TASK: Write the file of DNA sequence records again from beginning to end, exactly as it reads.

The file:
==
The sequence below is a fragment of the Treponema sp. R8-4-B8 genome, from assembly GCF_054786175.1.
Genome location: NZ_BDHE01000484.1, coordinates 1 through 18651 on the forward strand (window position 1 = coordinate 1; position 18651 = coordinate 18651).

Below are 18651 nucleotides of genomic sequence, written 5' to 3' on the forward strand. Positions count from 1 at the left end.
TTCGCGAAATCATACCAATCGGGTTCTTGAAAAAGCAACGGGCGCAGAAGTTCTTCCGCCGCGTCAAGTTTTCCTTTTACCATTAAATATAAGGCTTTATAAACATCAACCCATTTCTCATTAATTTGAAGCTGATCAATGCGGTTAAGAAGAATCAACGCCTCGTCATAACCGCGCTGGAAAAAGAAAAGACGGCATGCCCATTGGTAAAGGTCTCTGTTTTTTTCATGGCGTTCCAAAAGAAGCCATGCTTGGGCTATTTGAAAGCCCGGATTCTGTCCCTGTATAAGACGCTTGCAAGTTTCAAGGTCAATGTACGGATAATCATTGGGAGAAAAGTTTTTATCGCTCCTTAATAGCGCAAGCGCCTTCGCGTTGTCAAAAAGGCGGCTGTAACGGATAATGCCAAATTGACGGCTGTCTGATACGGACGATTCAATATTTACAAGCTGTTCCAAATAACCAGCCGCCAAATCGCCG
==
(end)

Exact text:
The sequence below is a fragment of the Treponema sp. R8-4-B8 genome, from assembly GCF_054786175.1.
Genome location: NZ_BDHE01000484.1, coordinates 1 through 18651 on the forward strand (window position 1 = coordinate 1; position 18651 = coordinate 18651).

Below are 18651 nucleotides of genomic sequence, written 5' to 3' on the forward strand. Positions count from 1 at the left end.
TTCGCGAAATCATACCAATCGGGTTCTTGAAAAAGCAACGGGCGCAGAAGTTCTTCCGCCGCGTCAAGTTTTCCTTTTACCATTAAATATAAGGCTTTATAAACATCAACCCATTTCTCATTAATTTGAAGCTGATCAATGCGGTTAAGAAGAATCAACGCCTCGTCATAACCGCGCTGGAAAAAGAAAAGACGGCATGCCCATTGGTAAAGGTCTCTGTTTTTTTCATGGCGTTCCAAAAGAAGCCATGCTTGGGCTATTTGAAAGCCCGGATTCTGTCCCTGTATAAGACGCTTGCAAGTTTCAAGGTCAATGTACGGATAATCATTGGGAGAAAAGTTTTTATCGCTCCTTAATAGCGCAAGCGCCTTCGCGTTGTCAAAAAGGCGGCTGTAACGGATAATGCCAAATTGACGGCTGTCTGATACGGACGATTCAATATTTACAAGCTGTTCCAAATAACCAGCCGCCAAATCGCCG